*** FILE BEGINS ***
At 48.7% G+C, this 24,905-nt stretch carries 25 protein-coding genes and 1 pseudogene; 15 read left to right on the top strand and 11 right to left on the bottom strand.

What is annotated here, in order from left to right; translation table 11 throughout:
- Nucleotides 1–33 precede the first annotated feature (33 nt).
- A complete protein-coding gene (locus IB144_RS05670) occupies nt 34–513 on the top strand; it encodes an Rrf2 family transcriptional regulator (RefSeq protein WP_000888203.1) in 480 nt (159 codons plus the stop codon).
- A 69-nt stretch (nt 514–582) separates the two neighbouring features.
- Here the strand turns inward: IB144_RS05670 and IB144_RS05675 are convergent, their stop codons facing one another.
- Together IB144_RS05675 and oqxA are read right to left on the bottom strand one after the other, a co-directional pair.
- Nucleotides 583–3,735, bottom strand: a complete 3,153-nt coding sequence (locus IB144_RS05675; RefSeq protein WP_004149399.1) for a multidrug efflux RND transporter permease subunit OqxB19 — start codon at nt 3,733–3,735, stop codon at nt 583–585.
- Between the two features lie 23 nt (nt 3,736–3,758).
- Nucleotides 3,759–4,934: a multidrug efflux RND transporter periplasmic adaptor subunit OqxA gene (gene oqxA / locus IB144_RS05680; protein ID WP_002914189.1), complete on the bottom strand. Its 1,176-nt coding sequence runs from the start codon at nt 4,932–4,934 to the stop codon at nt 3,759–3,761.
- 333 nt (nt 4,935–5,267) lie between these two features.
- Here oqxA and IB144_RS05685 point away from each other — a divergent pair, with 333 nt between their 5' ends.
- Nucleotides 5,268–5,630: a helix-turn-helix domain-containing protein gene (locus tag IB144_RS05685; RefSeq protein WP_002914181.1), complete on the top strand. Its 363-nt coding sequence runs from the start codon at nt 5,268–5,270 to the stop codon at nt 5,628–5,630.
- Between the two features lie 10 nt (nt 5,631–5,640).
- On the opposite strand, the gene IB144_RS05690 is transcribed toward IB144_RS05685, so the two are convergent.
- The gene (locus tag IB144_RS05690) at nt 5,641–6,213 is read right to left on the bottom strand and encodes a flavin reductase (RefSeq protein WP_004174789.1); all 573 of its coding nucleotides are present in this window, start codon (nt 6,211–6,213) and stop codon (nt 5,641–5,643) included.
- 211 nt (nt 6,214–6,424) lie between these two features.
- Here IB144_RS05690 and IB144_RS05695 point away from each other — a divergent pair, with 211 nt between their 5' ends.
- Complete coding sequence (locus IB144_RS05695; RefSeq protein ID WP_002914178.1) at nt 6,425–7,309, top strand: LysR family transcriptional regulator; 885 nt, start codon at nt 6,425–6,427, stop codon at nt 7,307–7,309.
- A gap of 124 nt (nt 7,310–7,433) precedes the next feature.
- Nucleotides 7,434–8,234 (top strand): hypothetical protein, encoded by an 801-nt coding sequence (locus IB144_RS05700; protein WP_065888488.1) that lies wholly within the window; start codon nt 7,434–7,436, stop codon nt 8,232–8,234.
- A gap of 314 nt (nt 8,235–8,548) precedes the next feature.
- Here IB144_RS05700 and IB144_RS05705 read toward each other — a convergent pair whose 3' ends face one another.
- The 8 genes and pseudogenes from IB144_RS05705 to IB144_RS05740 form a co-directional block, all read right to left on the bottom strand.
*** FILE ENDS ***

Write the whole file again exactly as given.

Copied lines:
At 48.7% G+C, this 24,905-nt stretch carries 25 protein-coding genes and 1 pseudogene; 15 read left to right on the top strand and 11 right to left on the bottom strand.

What is annotated here, in order from left to right; translation table 11 throughout:
- Nucleotides 1–33 precede the first annotated feature (33 nt).
- A complete protein-coding gene (locus IB144_RS05670) occupies nt 34–513 on the top strand; it encodes an Rrf2 family transcriptional regulator (RefSeq protein WP_000888203.1) in 480 nt (159 codons plus the stop codon).
- A 69-nt stretch (nt 514–582) separates the two neighbouring features.
- Here the strand turns inward: IB144_RS05670 and IB144_RS05675 are convergent, their stop codons facing one another.
- Together IB144_RS05675 and oqxA are read right to left on the bottom strand one after the other, a co-directional pair.
- Nucleotides 583–3,735, bottom strand: a complete 3,153-nt coding sequence (locus IB144_RS05675; RefSeq protein WP_004149399.1) for a multidrug efflux RND transporter permease subunit OqxB19 — start codon at nt 3,733–3,735, stop codon at nt 583–585.
- Between the two features lie 23 nt (nt 3,736–3,758).
- Nucleotides 3,759–4,934: a multidrug efflux RND transporter periplasmic adaptor subunit OqxA gene (gene oqxA / locus IB144_RS05680; protein ID WP_002914189.1), complete on the bottom strand. Its 1,176-nt coding sequence runs from the start codon at nt 4,932–4,934 to the stop codon at nt 3,759–3,761.
- 333 nt (nt 4,935–5,267) lie between these two features.
- Here oqxA and IB144_RS05685 point away from each other — a divergent pair, with 333 nt between their 5' ends.
- Nucleotides 5,268–5,630: a helix-turn-helix domain-containing protein gene (locus tag IB144_RS05685; RefSeq protein WP_002914181.1), complete on the top strand. Its 363-nt coding sequence runs from the start codon at nt 5,268–5,270 to the stop codon at nt 5,628–5,630.
- Between the two features lie 10 nt (nt 5,631–5,640).
- On the opposite strand, the gene IB144_RS05690 is transcribed toward IB144_RS05685, so the two are convergent.
- The gene (locus tag IB144_RS05690) at nt 5,641–6,213 is read right to left on the bottom strand and encodes a flavin reductase (RefSeq protein WP_004174789.1); all 573 of its coding nucleotides are present in this window, start codon (nt 6,211–6,213) and stop codon (nt 5,641–5,643) included.
- 211 nt (nt 6,214–6,424) lie between these two features.
- Here IB144_RS05690 and IB144_RS05695 point away from each other — a divergent pair, with 211 nt between their 5' ends.
- Complete coding sequence (locus IB144_RS05695; RefSeq protein ID WP_002914178.1) at nt 6,425–7,309, top strand: LysR family transcriptional regulator; 885 nt, start codon at nt 6,425–6,427, stop codon at nt 7,307–7,309.
- A gap of 124 nt (nt 7,310–7,433) precedes the next feature.
- Nucleotides 7,434–8,234 (top strand): hypothetical protein, encoded by an 801-nt coding sequence (locus IB144_RS05700; protein WP_065888488.1) that lies wholly within the window; start codon nt 7,434–7,436, stop codon nt 8,232–8,234.
- A gap of 314 nt (nt 8,235–8,548) precedes the next feature.
- Here IB144_RS05700 and IB144_RS05705 read toward each other — a convergent pair whose 3' ends face one another.
- The 8 genes and pseudogenes from IB144_RS05705 to IB144_RS05740 form a co-directional block, all read right to left on the bottom strand.